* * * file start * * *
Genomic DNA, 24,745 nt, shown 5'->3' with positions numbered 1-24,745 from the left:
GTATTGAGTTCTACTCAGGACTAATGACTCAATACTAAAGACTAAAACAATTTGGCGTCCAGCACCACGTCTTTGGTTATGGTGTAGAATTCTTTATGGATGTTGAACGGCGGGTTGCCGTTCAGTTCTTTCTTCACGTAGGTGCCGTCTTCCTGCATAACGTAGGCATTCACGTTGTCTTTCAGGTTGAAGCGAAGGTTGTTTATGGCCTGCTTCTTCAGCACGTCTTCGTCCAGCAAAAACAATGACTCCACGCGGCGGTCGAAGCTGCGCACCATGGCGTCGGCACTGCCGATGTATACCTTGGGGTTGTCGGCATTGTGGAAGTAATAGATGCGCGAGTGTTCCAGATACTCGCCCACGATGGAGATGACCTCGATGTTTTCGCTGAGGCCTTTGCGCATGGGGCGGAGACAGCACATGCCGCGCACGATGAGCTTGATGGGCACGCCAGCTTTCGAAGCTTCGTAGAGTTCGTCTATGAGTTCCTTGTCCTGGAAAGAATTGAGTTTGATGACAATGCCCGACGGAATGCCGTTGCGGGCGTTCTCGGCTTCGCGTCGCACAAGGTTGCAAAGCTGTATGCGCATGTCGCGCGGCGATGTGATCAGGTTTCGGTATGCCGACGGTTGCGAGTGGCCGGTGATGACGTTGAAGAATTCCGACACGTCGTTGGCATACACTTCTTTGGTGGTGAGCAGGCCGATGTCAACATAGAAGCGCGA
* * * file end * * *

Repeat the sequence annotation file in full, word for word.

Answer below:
Genomic DNA, 24,745 nt, shown 5'->3' with positions numbered 1-24,745 from the left:
GTATTGAGTTCTACTCAGGACTAATGACTCAATACTAAAGACTAAAACAATTTGGCGTCCAGCACCACGTCTTTGGTTATGGTGTAGAATTCTTTATGGATGTTGAACGGCGGGTTGCCGTTCAGTTCTTTCTTCACGTAGGTGCCGTCTTCCTGCATAACGTAGGCATTCACGTTGTCTTTCAGGTTGAAGCGAAGGTTGTTTATGGCCTGCTTCTTCAGCACGTCTTCGTCCAGCAAAAACAATGACTCCACGCGGCGGTCGAAGCTGCGCACCATGGCGTCGGCACTGCCGATGTATACCTTGGGGTTGTCGGCATTGTGGAAGTAATAGATGCGCGAGTGTTCCAGATACTCGCCCACGATGGAGATGACCTCGATGTTTTCGCTGAGGCCTTTGCGCATGGGGCGGAGACAGCACATGCCGCGCACGATGAGCTTGATGGGCACGCCAGCTTTCGAAGCTTCGTAGAGTTCGTCTATGAGTTCCTTGTCCTGGAAAGAATTGAGTTTGATGACAATGCCCGACGGAATGCCGTTGCGGGCGTTCTCGGCTTCGCGTCGCACAAGGTTGCAAAGCTGTATGCGCATGTCGCGCGGCGATGTGATCAGGTTTCGGTATGCCGACGGTTGCGAGTGGCCGGTGATGACGTTGAAGAATTCCGACACGTCGTTGGCATACACTTCTTTGGTGGTGAGCAGGCCGATGTCAACATAGAAGCGCGA